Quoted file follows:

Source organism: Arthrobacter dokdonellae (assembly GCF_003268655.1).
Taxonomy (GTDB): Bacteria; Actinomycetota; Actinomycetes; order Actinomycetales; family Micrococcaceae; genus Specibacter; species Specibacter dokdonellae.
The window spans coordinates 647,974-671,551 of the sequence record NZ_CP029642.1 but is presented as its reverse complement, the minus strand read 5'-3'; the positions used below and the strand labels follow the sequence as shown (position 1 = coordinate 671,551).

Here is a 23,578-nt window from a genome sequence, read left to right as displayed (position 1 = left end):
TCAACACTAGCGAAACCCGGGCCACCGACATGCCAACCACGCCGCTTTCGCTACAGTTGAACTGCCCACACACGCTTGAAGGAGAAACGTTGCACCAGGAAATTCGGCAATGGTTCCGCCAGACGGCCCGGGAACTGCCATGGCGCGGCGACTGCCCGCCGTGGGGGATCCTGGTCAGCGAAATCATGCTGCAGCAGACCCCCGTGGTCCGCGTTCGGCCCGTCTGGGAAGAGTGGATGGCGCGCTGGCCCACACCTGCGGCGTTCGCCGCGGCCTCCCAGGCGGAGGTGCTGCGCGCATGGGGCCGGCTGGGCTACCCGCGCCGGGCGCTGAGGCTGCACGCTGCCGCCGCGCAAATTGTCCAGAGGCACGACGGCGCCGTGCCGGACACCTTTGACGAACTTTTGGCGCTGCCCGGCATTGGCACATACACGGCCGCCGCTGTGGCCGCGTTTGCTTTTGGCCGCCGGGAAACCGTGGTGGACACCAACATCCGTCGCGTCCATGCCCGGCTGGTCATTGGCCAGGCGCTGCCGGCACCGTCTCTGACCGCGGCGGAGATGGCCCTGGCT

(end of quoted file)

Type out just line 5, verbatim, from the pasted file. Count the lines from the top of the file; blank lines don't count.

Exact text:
TCAACACTAGCGAAACCCGGGCCACCGACATGCCAACCACGCCGCTTTCGCTACAGTTGAACTGCCCACACACGCTTGAAGGAGAAACGTTGCACCAGGAAATTCGGCAATGGTTCCGCCAGACGGCCCGGGAACTGCCATGGCGCGGCGACTGCCCGCCGTGGGGGATCCTGGTCAGCGAAATCATGCTGCAGCAGACCCCCGTGGTCCGCGTTCGGCCCGTCTGGGAAGAGTGGATGGCGCGCTGGCCCACACCTGCGGCGTTCGCCGCGGCCTCCCAGGCGGAGGTGCTGCGCGCATGGGGCCGGCTGGGCTACCCGCGCCGGGCGCTGAGGCTGCACGCTGCCGCCGCGCAAATTGTCCAGAGGCACGACGGCGCCGTGCCGGACACCTTTGACGAACTTTTGGCGCTGCCCGGCATTGGCACATACACGGCCGCCGCTGTGGCCGCGTTTGCTTTTGGCCGCCGGGAAACCGTGGTGGACACCAACATCCGTCGCGTCCATGCCCGGCTGGTCATTGGCCAGGCGCTGCCGGCACCGTCTCTGACCGCGGCGGAGATGGCCCTGGCT